Tuesday, April 10, 2007

The Crimson Mourning

Her mother died and was buried this past weekend.

When I heard about it, I was so sorry that I had not attended the viewing or the burial. Funerals are so important here. They are in so many ways the glue that holds the community together. Death is an important celebration on the mountain.

Jilly is delicately pretty in the way of mountain women. Her hair is raven black and her face is heart-shaped. I always marveled about her lovely milk-white skin. She's my age and thus an aging beauty, but still very lovely for a mountain woman. The mountain is hard on her women. They fade quickly like store bought flowers. You can only pick out the dead stems from the bouquet for so long.

The first time I met her I had gone to her house to pick up some hay. Her family's farm is on the verge of the Gulf and has long lovely stretches of green grass pasture. She often does not feel well and lays on a day bed near the front window where she can look out onto the grasslands.

But that first visit, she was feeling okay. She showed me her glass paintings of chickens and sun flowers on old windows. I thought they were amazing examples of outsider art. I've never been able to get paint to do that on glass. I've tried. I loved her art and encouraged her to keep at it. I told her about my friends from Atlanta who would love such work.

She smiled and dimpled. Then delicately spat a brown stream of tobacco juice into an empty coke can. She wiped her mouth daintily with a handkerchief.

Her son, Bobby, had been up to my place to cut wood for me a few times. Their family knows their way around a saw mill. Bobby is tall and handsome. All of the members of this family are extremely comely. I watched carefully as Bobby used his boot to manipulate the big log as he sawed through it. I learned most of my own chainsaw technique by watching him.

So, I was sad to hear that her Momma had died. I hadn't been keeping up with the local papers and had missed it.

Betty told me about it after the fact.

They arranged her dead mother's hair into an elaborate up do of glossy black hair.

People like to keep their hair jet black up here. Dying it that color even when the face has lost the warmth and smoothness of youth.

Another woman had told me about when her own mother had died. They had not done that to her mother, but there was a bit of a ruckus at the viewing. One of her competitors for her elderly suitor's affections had shown up at the funeral. She was occupied with the business of being a grieving daughter when she caught the transgressor entering the funeral home from the corner of her eye.

Evaline was 81 years old. She showed up with her jet black wig and wore a fringed red dress with a plunging neckline that left little to the imagination in this world without plastic surgery. She had on black hose with shiny red peep-toe pumps and red, red lips. She fumed as she watched the octogenarian hussy drape herself over the suitor in the middle of the funeral home.

Widows come out of the woodwork here for funerals. You never know when a widower might need a sympathetic bosom to rest his weary head on. Widowers don't stay that way long up here. No sirree.

We dubbed Evaline the "Funereal Flirt". It's one of my favorite stories.

But Jilly's mom's funeral was a different matter. Jilly's mom's favorite color was red. She had loved red her entire life. And so her family honored her with redness for her last goodbye.

Contrasting her black hair, they painted her corpse's lips a rich bright glossy red. Each fingernail was lovingly decorated with bright red enamel. She was dressed in the brightest of red dresses and laid in her bright red coffin with white silk lining, like a cherry in a basket.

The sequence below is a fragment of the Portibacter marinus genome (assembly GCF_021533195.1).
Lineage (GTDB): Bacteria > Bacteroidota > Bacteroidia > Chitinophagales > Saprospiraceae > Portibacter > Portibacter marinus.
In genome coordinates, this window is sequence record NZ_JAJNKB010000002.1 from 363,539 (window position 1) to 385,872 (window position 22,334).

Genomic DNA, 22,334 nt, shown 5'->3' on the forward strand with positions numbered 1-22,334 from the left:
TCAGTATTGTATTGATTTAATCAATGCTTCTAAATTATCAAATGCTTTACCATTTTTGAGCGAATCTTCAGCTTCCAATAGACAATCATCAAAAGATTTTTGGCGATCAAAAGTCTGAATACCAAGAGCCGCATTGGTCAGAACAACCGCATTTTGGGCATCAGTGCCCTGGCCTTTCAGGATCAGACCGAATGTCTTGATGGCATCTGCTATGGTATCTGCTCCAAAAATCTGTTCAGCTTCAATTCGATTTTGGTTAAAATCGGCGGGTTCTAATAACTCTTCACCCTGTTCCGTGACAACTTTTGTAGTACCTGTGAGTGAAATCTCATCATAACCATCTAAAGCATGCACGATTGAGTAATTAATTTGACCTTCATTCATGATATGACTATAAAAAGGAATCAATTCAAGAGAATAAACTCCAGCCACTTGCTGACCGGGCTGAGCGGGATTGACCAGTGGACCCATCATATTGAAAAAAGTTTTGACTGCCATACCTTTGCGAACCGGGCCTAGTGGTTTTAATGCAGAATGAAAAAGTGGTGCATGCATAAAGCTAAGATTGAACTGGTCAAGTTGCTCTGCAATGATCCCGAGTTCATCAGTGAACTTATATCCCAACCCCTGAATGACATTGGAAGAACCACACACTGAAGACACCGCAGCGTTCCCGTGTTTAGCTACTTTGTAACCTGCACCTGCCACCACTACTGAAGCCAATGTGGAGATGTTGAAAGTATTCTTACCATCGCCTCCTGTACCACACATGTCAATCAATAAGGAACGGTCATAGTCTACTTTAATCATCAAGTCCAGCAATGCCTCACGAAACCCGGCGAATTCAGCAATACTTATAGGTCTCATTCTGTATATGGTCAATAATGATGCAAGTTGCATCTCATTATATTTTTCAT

The funeral home was decorated with swags of red satin and bouquets of red roses and the usual arrangements so popular in this area. The crimson horseshoe with the white phone in the middle that says, "Jesus Calls" and sprays of red mums and the blessed relief of babies breath were everywhere.

All of the mourners wore red. They gathered for the viewing and sat there praying with soft sobbing in the background. The preacher preached his sermon of redemption for one who went to Jesus so close to Easter. Then they all filed out to ride in the big limos back to the mountain.

From a distance in the cold mountain spring air, a swath of crimson was seen for as far as one could see. A small sea of crimson mourners stood in sharp contrast to the sea of spring green that was the big pasture. They laid her to rest in the small family graveyard with two centuries of her kin.

I know Jilly is very sad. It's so hard to lose your Momma. I think she should be proud she sent her Momma off with such style. It's not what most of us would do, but I find great beauty in it.

I think I might make a Red Velvet cake and take up to them. Or they maybe might be sick of that by now, so perhaps Wet Coconut.

With a red, red rose on the side.


  1. Jbeeky said...
    I think they would love a cake, no matter what. Cooking is one of the physical manifestations of care I love the most. You are a good neighbor and friend.
    Erica said...
    Man! Whatta read!.... I'm fanning myself here. Hey, did you ever see the movie "The Song Catcher?" Just 'cause how you write reminds me of it.
    Hayden said...
    beautifully written. Thank you again for offering a window into your world.
    johnieb said...
    Aw now hon! You just go ahead and put somethin red on it; I'm sure they'd all take it as a tribute (and rightly so) to mama.
    Dana said...
    I read this over on the Dew and loved it! Beautiful, beautiful prose.

    Where are you near the Smokies? My husband wants to move there when he retires. Hmph! can't get him to move to Alabama, yet he falls in love with The Smokies. I guess I don't blame him. Much. :)

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